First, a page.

These annual events bring together the international community and governments worldwide to promote awareness and action for those who suffer from hunger, malnutrition, and poverty and giving prominence to this year’s shared vision and theme of Recovering Better for an Equitable and Sustainable World. Despite the challenges, Mr. Thongphath said the Lao PDR had proceeded successfully in the achievement of some agriculture related targets including those in the 8th National Socio-Economic Development Plan approved at the 11th Party Congress.
As COVID-19 continues to cause havoc to the health, nutrition, lives, and livelihoods of hundreds of millions of people across the world’s largest region, it has also offered an opportunity to rebuild a global, agri-food system that was already not fit for purpose in providing proper nutrition for the masses, Ms. Sekkenes said.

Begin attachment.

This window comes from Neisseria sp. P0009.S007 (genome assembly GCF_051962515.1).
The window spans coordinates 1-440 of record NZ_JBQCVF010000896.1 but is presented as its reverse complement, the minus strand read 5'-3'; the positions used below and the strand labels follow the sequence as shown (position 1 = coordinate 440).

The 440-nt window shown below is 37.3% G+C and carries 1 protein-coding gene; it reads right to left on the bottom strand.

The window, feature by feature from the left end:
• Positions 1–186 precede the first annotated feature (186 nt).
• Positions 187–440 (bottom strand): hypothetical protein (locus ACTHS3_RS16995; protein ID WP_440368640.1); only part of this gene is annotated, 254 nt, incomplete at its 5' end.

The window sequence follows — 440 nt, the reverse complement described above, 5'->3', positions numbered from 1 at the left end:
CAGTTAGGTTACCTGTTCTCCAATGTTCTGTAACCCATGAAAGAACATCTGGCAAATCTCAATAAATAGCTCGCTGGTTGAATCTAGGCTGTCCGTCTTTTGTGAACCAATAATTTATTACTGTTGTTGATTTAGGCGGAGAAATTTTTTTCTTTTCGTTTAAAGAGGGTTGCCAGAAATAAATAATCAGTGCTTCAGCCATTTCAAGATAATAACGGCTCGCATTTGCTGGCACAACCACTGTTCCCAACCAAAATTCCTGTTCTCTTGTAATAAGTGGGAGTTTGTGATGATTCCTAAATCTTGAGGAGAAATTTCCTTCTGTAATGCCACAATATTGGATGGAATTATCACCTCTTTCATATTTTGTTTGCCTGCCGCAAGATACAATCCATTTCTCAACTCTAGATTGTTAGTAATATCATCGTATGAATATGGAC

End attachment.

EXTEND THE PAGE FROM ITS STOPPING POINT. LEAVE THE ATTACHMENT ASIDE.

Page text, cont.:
“Today’s event presents an opportunity to focus our attention on individual capacity as agents of transformative and sustainable change.”
“A healthy population, making healthy choices, is key to the development of any country — and in the Lao PDR with the eradication of poverty.”
“Whether a farmer, and producer, or member of the public, civil society or consumer, national or international civil servant, we all have a role to play in the transformation of food systems and poverty eradication.”
Mr. Nasar Hayat said: “We can all be food heroes and join the multitude who have continued to produce, plant, harvest, fish, or transport our food, despite these challenging times. We can choose to enable and facilitate people to eat nutritious, environmentally friendly foods at affordable prices and fair prices for smallholder food producers. As producers, distributors, or consumers, we each have the power to make a positive impact on the transformation. Our actions are the future.”